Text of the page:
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Not only is it the busy end of semester for University of Wisconsin Oshkosh anthropology professor Jordan Karsten, but also a hectic time with calls from authorities seeking his assistance.

One of the cases relates to the April 27 discovery of human remains in a marshy area of Little Lake Butte des Morts at Fox Crossing in Winnebago County.

The Winnebago County Sheriff’s Office worked with the county’s medical examiner’s office and with Karsten to try and make an identification.

Due to the state of the remains, “we are actively employing other identification protocols—DNA, further forensic examination and other biological testing—are all part of those efforts, but these procedures take time,” a post Monday night by the Sheriff’s office stated.

Other evidence has helped determine the potential identity of the person, and the family of the person has been “tentatively” notified, the sheriff’s office said, adding they will not release more information until evidence supports it.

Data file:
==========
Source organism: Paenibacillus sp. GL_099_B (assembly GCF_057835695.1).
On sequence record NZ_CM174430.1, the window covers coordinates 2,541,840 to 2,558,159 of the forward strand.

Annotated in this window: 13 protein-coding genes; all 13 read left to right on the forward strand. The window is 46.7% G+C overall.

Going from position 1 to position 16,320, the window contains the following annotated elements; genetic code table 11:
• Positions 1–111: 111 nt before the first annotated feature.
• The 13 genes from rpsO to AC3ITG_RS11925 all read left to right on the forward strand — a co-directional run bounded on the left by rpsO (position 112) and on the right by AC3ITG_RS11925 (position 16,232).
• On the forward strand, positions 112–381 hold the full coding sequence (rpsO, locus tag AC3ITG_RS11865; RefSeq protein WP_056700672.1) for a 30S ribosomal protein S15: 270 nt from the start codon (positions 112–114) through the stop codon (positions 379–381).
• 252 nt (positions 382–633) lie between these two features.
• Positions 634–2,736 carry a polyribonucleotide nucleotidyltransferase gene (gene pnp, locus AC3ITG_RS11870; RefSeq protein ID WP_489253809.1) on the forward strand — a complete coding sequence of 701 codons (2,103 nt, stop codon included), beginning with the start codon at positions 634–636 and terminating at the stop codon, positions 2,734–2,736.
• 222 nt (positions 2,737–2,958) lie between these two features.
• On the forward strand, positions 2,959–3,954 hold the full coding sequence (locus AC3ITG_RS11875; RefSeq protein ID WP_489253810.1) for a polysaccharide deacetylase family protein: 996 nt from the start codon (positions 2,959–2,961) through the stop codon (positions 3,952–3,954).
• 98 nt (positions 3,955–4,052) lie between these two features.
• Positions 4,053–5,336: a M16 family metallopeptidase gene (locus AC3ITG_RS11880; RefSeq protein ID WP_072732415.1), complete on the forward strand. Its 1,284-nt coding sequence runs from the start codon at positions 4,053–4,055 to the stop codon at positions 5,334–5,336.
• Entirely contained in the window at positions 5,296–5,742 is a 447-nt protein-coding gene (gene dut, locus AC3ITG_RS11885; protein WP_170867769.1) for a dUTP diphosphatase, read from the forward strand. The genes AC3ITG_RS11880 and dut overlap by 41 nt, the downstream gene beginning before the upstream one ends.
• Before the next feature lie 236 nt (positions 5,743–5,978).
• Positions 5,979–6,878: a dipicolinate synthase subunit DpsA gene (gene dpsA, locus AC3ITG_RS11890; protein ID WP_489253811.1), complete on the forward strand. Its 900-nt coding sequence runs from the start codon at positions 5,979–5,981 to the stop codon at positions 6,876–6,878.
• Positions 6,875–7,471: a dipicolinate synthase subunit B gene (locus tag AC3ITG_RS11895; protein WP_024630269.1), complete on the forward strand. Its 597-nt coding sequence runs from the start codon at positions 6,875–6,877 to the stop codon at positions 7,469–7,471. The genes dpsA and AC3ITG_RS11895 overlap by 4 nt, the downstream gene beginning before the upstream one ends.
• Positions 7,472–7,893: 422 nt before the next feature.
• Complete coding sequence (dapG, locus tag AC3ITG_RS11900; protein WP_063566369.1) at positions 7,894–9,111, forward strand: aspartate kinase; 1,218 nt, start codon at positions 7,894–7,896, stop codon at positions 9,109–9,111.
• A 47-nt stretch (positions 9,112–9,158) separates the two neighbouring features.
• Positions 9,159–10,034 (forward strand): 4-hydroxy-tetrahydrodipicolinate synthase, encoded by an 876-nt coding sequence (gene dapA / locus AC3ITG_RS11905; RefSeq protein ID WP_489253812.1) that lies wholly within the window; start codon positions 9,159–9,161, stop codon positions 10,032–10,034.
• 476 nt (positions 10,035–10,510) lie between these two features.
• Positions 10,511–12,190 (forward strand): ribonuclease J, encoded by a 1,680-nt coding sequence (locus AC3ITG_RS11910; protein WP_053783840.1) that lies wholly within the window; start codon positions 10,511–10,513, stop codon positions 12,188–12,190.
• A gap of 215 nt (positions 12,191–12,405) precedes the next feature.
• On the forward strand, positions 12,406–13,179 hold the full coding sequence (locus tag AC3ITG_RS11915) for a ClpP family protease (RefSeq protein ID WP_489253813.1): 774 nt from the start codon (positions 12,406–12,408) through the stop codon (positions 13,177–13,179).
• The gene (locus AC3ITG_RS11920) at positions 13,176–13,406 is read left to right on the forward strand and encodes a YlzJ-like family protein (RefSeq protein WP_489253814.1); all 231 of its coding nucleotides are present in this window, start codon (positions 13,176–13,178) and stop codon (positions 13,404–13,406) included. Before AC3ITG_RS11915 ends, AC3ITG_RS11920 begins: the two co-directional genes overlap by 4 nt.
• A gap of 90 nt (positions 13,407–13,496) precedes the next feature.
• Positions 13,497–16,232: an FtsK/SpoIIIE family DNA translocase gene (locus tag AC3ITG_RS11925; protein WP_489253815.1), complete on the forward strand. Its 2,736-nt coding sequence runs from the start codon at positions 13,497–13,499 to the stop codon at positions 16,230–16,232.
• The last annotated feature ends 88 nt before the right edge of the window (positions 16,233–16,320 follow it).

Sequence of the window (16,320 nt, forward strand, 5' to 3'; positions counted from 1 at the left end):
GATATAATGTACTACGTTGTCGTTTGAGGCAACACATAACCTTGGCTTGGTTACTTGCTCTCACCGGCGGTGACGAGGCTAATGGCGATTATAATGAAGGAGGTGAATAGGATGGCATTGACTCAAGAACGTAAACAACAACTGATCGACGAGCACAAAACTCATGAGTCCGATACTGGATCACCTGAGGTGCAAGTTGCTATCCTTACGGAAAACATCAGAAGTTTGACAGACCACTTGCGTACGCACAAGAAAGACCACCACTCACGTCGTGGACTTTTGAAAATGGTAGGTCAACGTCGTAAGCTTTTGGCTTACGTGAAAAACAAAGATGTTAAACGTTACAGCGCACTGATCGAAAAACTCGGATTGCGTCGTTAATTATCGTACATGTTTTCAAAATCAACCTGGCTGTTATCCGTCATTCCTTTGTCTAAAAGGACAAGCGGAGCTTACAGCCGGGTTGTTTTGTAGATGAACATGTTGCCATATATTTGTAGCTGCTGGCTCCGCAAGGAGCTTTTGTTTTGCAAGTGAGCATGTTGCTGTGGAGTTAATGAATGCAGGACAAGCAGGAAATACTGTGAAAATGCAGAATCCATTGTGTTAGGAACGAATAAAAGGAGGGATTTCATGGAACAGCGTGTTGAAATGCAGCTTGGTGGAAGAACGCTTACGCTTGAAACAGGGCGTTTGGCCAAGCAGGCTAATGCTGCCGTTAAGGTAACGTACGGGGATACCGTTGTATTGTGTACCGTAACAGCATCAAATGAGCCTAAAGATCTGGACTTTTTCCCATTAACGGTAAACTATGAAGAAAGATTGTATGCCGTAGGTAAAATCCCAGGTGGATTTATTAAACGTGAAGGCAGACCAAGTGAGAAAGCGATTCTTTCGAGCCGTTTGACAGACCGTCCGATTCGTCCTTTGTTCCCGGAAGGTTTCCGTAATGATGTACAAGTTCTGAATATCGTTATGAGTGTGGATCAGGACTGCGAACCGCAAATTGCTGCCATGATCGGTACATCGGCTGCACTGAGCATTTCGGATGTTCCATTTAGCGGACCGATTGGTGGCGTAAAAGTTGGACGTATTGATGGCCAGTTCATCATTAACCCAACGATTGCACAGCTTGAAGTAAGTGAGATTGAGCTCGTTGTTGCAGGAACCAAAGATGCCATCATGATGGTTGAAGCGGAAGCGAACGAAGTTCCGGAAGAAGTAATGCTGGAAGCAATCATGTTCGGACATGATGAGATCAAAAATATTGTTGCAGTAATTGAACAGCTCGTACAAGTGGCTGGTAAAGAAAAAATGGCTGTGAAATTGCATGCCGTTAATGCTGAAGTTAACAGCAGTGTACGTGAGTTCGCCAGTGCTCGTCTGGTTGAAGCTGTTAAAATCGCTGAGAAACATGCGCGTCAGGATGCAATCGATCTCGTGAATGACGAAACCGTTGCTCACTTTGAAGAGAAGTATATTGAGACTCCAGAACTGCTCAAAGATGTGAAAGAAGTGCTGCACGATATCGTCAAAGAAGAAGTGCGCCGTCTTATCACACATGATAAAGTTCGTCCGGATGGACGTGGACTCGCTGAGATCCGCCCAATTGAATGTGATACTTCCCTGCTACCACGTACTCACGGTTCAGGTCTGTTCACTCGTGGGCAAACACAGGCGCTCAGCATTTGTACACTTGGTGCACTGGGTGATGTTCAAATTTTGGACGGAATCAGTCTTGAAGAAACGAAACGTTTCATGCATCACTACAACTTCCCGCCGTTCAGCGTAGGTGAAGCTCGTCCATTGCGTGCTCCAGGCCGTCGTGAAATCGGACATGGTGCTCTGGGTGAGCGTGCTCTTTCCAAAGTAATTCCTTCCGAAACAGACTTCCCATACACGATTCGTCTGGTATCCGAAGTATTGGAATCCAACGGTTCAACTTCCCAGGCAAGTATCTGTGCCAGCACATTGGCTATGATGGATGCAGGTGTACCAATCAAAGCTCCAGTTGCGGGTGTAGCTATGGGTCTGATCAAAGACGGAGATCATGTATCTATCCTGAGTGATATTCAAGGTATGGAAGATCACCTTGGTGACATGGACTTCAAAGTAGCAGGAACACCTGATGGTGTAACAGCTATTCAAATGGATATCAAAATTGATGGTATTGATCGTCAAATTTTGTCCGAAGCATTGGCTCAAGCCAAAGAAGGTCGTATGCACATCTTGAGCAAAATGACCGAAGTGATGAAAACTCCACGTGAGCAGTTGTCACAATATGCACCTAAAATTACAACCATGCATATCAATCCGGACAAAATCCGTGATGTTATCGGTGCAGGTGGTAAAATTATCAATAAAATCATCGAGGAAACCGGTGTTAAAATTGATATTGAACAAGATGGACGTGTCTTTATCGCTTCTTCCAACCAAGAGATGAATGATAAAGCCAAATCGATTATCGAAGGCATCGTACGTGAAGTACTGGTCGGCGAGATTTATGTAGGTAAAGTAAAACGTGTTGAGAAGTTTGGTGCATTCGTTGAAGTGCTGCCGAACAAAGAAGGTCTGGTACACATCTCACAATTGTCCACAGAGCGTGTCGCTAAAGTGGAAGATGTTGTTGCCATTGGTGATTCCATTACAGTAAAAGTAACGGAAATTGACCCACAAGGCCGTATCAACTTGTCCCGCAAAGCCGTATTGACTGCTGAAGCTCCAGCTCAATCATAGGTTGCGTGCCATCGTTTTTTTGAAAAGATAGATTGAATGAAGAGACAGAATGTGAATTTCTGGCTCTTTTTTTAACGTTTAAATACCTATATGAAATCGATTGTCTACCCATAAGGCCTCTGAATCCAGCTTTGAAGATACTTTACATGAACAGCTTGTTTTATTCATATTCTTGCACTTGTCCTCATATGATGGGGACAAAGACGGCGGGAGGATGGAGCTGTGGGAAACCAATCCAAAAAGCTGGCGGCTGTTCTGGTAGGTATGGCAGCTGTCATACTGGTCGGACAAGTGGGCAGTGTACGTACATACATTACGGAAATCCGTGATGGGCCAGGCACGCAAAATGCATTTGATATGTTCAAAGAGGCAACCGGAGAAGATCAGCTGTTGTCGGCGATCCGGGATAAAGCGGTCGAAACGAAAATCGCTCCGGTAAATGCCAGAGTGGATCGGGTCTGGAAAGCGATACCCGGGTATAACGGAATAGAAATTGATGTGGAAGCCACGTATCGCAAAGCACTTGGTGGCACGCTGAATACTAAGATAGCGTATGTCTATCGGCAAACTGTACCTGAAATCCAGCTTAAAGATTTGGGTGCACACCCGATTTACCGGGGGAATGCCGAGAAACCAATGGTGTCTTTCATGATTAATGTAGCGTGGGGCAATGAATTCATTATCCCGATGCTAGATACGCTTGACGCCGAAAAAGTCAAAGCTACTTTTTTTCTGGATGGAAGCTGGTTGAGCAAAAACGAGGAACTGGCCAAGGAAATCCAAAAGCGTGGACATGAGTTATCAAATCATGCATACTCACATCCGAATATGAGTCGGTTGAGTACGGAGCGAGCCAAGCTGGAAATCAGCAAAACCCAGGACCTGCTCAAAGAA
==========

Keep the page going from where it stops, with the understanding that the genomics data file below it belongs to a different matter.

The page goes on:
Karsten said he finds satisfaction in helping obtain answers.

Funding obtained from the UWO Office of Student Research and Creative Activity allows him to hire a student research assistant who will be able to assist with unsolved cases.

Jordan Karsten (right) on a dig site in Winnebago County.

Ability to bring closure

UWO students who are interested in learning about forensic methods with the opportunity to work on real cases have the chance through the department’s new Forensic Investigation Certificate program—offered 100% online or 100% in person.

Some of the skills students will develop are photographic and videographic documentation, human skeletal analysis, legal requirements for evidence, soil sourcing and taphonomy.

“This program is perfect for people who like to contribute to solving mysteries, tackling complex questions, utilizing cutting-edge science and contributing to the pursuit of justice,” Karsten said.

Junior and senior anthropology students were part of a summer-long search Karsten organized in 2021 for the missing remains of Starkie Swenson, who had been killed nearly 40 years previously. The remains turned up Sept. 29, 2021, at High Cliff State Park near Chilton.

Karsten is co-host of a podcast, Cold Case: Frozen Tundra. The first season highlighted the Swenson disappearance; the second season focused on Laurie Depies, who disappeared from a parking lot in August 1992 and not seen again. He is hopeful to begin a third season in the coming months.

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